This year I ran two 5K’s competitively – January 1 and December 4. I logged a difference of -2:08, and most of that speed came after my 10/9 marathon. After recovering from the marathon I just started running for fun. With my next marathon 8 months off, this was the time to start experimenting. It’s a very liberating time, and I’ve thoroughly enjoyed it!
I started experimenting with barefoot running. I did some earlier in the year on the treadmill before I bought my first pair of Vibram Five Fingers in February. Then after the October marathon I started back again (outside) - not all at once, slow half miles at first and gradually increased distance each week by a ¼ mile. Once I broke the 2 mile mark I added a second day each week, although at less mileage (run until it stops feeling good or the feet feel like they’re cooked).
Distance, Drills and Training Discipline
To a point, the more distance I put in, the easier and faster my shorter runs get. During marathon training season I’m not looking for speed in my shorter runs, so the times slipped off (I didn’t even think about 5 and 10Ks). But hard effort in a 5 or 10K is a lot easier to stomach when you’re looking back at a 26.2 accomplishment ("this ain't pain, remember mile 22?? That was PAIN!!!").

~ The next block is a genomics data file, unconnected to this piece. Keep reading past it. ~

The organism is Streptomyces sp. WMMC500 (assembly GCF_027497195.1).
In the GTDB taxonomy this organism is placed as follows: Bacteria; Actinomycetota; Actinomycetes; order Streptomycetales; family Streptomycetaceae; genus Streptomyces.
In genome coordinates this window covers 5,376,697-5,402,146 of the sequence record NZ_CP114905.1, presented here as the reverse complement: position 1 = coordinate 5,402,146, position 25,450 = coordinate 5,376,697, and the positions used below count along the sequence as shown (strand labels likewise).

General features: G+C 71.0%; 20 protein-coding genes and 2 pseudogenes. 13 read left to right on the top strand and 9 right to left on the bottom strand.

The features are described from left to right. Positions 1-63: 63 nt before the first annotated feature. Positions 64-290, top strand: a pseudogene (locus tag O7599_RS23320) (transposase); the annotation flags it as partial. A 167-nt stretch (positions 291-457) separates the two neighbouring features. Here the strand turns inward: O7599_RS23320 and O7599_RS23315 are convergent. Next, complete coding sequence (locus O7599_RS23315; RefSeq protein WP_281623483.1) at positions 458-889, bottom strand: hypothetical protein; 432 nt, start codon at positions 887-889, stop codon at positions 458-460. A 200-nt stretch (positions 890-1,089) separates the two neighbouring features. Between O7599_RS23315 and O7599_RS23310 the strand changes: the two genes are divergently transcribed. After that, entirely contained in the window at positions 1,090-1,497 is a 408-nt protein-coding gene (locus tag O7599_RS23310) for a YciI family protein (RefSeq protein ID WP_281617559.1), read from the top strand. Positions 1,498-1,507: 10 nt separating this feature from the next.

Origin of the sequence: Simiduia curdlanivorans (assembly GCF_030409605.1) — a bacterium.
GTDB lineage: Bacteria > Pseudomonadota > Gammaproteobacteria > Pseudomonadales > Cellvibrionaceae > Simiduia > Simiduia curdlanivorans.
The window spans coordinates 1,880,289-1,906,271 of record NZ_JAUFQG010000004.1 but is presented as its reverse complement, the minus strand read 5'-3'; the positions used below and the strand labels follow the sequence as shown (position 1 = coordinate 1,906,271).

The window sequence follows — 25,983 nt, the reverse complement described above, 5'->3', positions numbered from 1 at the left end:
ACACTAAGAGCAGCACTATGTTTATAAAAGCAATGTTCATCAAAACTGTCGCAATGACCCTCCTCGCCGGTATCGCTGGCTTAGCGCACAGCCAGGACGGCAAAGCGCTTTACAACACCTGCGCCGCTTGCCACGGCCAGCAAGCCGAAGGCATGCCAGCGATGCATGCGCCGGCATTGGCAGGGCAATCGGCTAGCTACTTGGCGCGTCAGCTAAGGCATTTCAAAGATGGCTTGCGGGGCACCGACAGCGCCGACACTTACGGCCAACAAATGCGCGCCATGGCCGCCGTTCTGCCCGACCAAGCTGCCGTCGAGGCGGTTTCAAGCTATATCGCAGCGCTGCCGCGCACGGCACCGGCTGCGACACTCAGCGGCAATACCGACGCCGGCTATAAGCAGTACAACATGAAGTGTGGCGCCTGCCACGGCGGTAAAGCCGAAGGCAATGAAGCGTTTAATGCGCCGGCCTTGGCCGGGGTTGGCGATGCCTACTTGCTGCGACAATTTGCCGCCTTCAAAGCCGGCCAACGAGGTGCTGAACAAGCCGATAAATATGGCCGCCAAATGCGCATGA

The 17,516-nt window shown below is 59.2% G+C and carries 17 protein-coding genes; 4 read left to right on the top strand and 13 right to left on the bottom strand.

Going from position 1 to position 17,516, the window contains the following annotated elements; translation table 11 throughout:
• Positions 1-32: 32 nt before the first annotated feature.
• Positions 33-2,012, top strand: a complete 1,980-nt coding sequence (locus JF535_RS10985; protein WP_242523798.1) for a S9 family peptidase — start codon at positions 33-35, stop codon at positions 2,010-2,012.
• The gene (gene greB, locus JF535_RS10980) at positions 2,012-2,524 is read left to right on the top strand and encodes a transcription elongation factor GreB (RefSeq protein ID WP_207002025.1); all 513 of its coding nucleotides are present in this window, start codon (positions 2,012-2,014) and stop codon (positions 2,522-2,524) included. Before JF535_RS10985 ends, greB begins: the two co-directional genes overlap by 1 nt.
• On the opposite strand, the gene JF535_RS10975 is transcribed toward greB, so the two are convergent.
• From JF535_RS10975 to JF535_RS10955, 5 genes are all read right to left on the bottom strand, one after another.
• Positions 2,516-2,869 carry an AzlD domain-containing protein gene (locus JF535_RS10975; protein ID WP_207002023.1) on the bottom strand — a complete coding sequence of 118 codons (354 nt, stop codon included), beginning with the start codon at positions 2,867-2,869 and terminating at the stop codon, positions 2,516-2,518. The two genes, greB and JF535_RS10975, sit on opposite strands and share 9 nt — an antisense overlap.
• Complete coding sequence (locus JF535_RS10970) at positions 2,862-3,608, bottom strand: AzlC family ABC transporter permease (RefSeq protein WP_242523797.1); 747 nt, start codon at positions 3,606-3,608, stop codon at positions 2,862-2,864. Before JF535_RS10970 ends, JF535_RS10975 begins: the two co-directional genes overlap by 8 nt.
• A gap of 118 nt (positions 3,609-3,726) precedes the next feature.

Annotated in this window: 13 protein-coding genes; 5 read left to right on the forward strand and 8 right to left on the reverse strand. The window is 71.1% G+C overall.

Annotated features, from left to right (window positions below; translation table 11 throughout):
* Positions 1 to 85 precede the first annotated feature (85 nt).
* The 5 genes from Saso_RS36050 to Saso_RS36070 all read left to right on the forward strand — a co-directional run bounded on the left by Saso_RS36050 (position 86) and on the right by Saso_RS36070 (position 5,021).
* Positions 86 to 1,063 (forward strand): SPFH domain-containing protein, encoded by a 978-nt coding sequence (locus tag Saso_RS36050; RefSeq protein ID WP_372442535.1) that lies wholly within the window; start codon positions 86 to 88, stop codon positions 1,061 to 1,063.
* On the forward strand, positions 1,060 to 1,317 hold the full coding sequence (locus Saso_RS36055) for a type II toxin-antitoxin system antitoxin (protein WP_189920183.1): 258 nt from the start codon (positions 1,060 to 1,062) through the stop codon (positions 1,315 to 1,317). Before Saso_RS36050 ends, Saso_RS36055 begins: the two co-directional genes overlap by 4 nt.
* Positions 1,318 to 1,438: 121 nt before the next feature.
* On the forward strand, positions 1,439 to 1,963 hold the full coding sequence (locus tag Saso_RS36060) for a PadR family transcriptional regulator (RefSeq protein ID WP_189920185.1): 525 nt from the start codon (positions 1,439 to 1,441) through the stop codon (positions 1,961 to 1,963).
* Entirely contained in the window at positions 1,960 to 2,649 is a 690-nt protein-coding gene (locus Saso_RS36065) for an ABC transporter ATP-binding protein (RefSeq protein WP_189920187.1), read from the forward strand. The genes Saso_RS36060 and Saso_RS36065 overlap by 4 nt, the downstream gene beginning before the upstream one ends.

This November I opted to participate in the 100-up Challenge launched in Twitterverse (my blog on #100up and the results are here). I know that drills seem so boring, I’d rather just go out and run. But a few minutes of drills apparently can go a long way towards improving form and physical ability. Lately I’ve been doing Plank-A-Day as well (another Twitterverse trend #PlankADay). I'm also reviewing various Pose drills and will look to incorporate more of those in my schedule.
Having the discipline to run consistently is as important as anything else I do; in the end it’s the consistent weekly mileage that teaches my body to be more efficient at running. Every run is an opportunity to improve one small part of my run; I pick just one thing to work on and only think about that for the run. And the weekly long run is important too – just to get out and do the miles and let the hard work from the week’s barefoot, tempo and form disciplined runs just become part of my natural run. I try not to think about correcting too many faults; just try to t relax and enjoy it.
This year I dropped my 5K time from 27:36 to 25:28, or 7.5%. My goal was get under 24:00, but taking 2:08 off my 5K time is a nice feeling. Considering 14 months ago I ran my first 5K for time at 32 minutes and had to walk twice, I like where I'm sitting. There’s always goals and always next year. I plan to report a sub-24:00 5K next December, but I’ll be happy with whatever my aging body can give me.